Everything must go

<p>Friday morning and the notices of administration have been stuck to the doors. Sigh, this is it, the beginning of the end. Though at this point there was nothing else to indicate the stores imminent demise, no pointers to the chaos about to commence. MCR has sent POS of a 'Weekend Spectacular', 20% off everything. It doesn't look unusual, just an attempt to grab a few extra quid from the Christmas shoppers.<br />
<br />
Late on Friday MCR announce 'closing down sales' across the chain. On Saturday morning we receive enormous amount of POS, including lots of huge 'Store closing!' banners. The discount POS goes all the way up to 90%. We also get stickers and POS to advertise the sale of the fixtures and fittings which we are assured are only to be used in the event of no buyer being found. The assurances seem hollow and we shudder. But what of the POS that indicates 'liquidation?'<br />
<br />
'Up to 50% off everything' signs go up everywhere (confusingly alongside the 20% ones). You need a microscope to read the 'Up to', so we are besieged with questions: 'Is everything 50% then?' etc. Then things get seriously weird. Having removed all other offers many books are now more expensive than they were but this fact seems lost on customers. There must be some public money to be wasted on a study of why signs that say 'closing down' suddenly make customer assume they are getting a fantastic deal when they're not. It's some odd voodoo that's for sure.<br />
<br />
Communication is frustratingly kept at a bare minimum and when it arrives it is contradictory. MCR decrees any customer with a Borders Gift Card has to spend double its value. At 10.30am, after a flood of complaints, this reverts to 100% redemption. Hurray! The day looks rosier. 30 minutes later it reverts back. We receive an email from Philip Downer. In it he thanks us all for all our hard work, asks to remember what a great chain it was and wishes us the best for the future. I assume burly debt collectors must have dragged him from his office before he could type that word that seems to be the hardest . . . 'sorry'. The nearest he gets is to &quot;recognise how very difficult the past couple of weeks have been&quot;. Thanks. <br />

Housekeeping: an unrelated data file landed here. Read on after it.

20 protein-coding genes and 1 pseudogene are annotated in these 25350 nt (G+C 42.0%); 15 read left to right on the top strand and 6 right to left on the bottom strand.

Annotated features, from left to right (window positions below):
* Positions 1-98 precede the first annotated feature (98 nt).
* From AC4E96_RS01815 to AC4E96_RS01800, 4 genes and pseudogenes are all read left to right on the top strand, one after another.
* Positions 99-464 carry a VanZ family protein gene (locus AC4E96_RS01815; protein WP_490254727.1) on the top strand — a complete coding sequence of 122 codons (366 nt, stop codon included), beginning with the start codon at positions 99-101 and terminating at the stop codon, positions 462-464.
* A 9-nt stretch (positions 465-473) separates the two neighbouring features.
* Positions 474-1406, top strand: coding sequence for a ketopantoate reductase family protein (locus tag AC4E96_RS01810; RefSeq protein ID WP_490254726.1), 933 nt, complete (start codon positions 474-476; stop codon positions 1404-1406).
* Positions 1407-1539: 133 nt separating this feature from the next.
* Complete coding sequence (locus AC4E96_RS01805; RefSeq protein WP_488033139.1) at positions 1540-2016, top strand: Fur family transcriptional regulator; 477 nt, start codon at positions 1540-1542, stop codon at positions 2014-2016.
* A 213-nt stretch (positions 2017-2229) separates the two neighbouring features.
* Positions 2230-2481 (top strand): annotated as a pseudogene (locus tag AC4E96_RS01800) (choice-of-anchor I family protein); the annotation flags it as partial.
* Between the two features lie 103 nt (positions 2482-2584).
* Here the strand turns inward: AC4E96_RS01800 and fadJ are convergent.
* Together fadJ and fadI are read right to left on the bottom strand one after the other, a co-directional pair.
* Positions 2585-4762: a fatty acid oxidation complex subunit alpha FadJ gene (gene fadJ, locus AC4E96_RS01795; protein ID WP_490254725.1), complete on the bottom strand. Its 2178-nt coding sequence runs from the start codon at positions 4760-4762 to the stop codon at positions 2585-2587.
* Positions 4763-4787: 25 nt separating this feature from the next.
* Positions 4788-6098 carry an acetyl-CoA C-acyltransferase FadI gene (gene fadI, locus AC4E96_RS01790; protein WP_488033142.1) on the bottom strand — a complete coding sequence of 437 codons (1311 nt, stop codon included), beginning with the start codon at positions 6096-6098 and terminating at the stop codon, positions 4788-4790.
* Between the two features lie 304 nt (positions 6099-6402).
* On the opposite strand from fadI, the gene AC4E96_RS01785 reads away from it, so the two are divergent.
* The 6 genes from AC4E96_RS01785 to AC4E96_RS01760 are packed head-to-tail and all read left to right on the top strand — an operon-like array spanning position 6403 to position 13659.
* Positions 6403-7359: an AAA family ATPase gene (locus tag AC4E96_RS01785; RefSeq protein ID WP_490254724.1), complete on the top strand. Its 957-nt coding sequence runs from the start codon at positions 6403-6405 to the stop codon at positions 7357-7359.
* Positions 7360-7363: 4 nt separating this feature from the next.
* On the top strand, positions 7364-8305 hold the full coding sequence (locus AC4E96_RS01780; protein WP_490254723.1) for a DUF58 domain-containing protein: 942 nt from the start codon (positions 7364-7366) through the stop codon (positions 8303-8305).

<br />
Our inventory system stops working. The MCR rep states it will return, as yet it hasn't. This does not help. I thought they wanted to make money? Who is in charge? Head office is silent, MCR has a rep in store but they give us no useful information. The regional managers send emails asking for figures. What for? It feels like we are the uninformed troops and the generals can't even see the battle from their hill. <br />
<br />
MCR bring in temps to 'help' with the POS. Unfortunately they have no grasp of merchandising and we have to correct most of it. Why are they here? How much did they cost? We could have done that! We don't have any stock to process! The next day much of the POS lies forlornly on the floor. <br />
<br />
It's an intensely horrible weekend. Bargain (sorry, Great Value) is at first the only line at 50% off, this is swiftly followed by some of the less popular sections. The shop is quickly devastated and as soon as we can tidy it, it is pulled apart. Add to this some very angry customers claiming we knew all about the administration that we're 'greedy' and 'money grabbers'! Some customers seem to personally blame the staff. Booksellers are reduced to tears. Many are angry and there is much gritting of teeth but no one is rude or abusive. We also have many kind and genuinely upset customers that make our day more bearable. Their wishes of luck warm us a little.<br />
<br />
By the end of that day we are left feeling like punch drunk boxers, dazed and confused. The amount of stock flying out of the doors leads us to believe the end will come sooner rather than later. But we just don't know and as usual we haven't been told.</p>